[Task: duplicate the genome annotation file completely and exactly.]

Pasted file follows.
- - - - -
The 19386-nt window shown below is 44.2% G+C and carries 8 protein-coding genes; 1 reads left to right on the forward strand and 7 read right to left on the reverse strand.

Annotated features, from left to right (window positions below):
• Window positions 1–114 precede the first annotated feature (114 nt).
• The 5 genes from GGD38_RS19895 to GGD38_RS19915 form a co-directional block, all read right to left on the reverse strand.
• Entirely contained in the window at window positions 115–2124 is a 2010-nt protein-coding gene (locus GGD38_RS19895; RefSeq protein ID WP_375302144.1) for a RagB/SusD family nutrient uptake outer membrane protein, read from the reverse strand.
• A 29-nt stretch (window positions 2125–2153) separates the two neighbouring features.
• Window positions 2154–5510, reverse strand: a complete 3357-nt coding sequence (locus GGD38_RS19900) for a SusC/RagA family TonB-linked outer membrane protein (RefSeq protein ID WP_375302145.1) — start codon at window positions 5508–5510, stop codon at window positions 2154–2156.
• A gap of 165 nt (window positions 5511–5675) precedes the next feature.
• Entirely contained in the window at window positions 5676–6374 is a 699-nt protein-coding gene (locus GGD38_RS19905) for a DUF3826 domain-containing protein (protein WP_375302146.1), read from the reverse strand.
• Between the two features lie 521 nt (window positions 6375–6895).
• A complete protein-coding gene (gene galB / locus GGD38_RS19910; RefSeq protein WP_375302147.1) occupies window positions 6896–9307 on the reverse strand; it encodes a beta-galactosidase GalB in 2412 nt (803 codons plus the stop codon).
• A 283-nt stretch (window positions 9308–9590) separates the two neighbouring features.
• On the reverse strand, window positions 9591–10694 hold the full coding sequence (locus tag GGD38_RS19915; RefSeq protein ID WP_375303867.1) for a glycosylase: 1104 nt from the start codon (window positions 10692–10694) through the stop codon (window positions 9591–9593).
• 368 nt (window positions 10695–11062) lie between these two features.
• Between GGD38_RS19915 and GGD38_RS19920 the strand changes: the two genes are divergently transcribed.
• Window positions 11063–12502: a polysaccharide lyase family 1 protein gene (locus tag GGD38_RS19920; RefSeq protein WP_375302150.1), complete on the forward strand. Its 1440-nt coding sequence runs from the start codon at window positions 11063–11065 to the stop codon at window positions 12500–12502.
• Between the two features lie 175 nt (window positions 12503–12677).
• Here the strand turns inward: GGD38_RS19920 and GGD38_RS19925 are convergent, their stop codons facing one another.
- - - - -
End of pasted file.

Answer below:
The 19386-nt window shown below is 44.2% G+C and carries 8 protein-coding genes; 1 reads left to right on the forward strand and 7 read right to left on the reverse strand.

Annotated features, from left to right (window positions below):
• Window positions 1–114 precede the first annotated feature (114 nt).
• The 5 genes from GGD38_RS19895 to GGD38_RS19915 form a co-directional block, all read right to left on the reverse strand.
• Entirely contained in the window at window positions 115–2124 is a 2010-nt protein-coding gene (locus GGD38_RS19895; RefSeq protein ID WP_375302144.1) for a RagB/SusD family nutrient uptake outer membrane protein, read from the reverse strand.
• A 29-nt stretch (window positions 2125–2153) separates the two neighbouring features.
• Window positions 2154–5510, reverse strand: a complete 3357-nt coding sequence (locus GGD38_RS19900) for a SusC/RagA family TonB-linked outer membrane protein (RefSeq protein ID WP_375302145.1) — start codon at window positions 5508–5510, stop codon at window positions 2154–2156.
• A gap of 165 nt (window positions 5511–5675) precedes the next feature.
• Entirely contained in the window at window positions 5676–6374 is a 699-nt protein-coding gene (locus GGD38_RS19905) for a DUF3826 domain-containing protein (protein WP_375302146.1), read from the reverse strand.
• Between the two features lie 521 nt (window positions 6375–6895).
• A complete protein-coding gene (gene galB / locus GGD38_RS19910; RefSeq protein WP_375302147.1) occupies window positions 6896–9307 on the reverse strand; it encodes a beta-galactosidase GalB in 2412 nt (803 codons plus the stop codon).
• A 283-nt stretch (window positions 9308–9590) separates the two neighbouring features.
• On the reverse strand, window positions 9591–10694 hold the full coding sequence (locus tag GGD38_RS19915; RefSeq protein ID WP_375303867.1) for a glycosylase: 1104 nt from the start codon (window positions 10692–10694) through the stop codon (window positions 9591–9593).
• 368 nt (window positions 10695–11062) lie between these two features.
• Between GGD38_RS19915 and GGD38_RS19920 the strand changes: the two genes are divergently transcribed.
• Window positions 11063–12502: a polysaccharide lyase family 1 protein gene (locus tag GGD38_RS19920; RefSeq protein WP_375302150.1), complete on the forward strand. Its 1440-nt coding sequence runs from the start codon at window positions 11063–11065 to the stop codon at window positions 12500–12502.
• Between the two features lie 175 nt (window positions 12503–12677).
• Here the strand turns inward: GGD38_RS19920 and GGD38_RS19925 are convergent, their stop codons facing one another.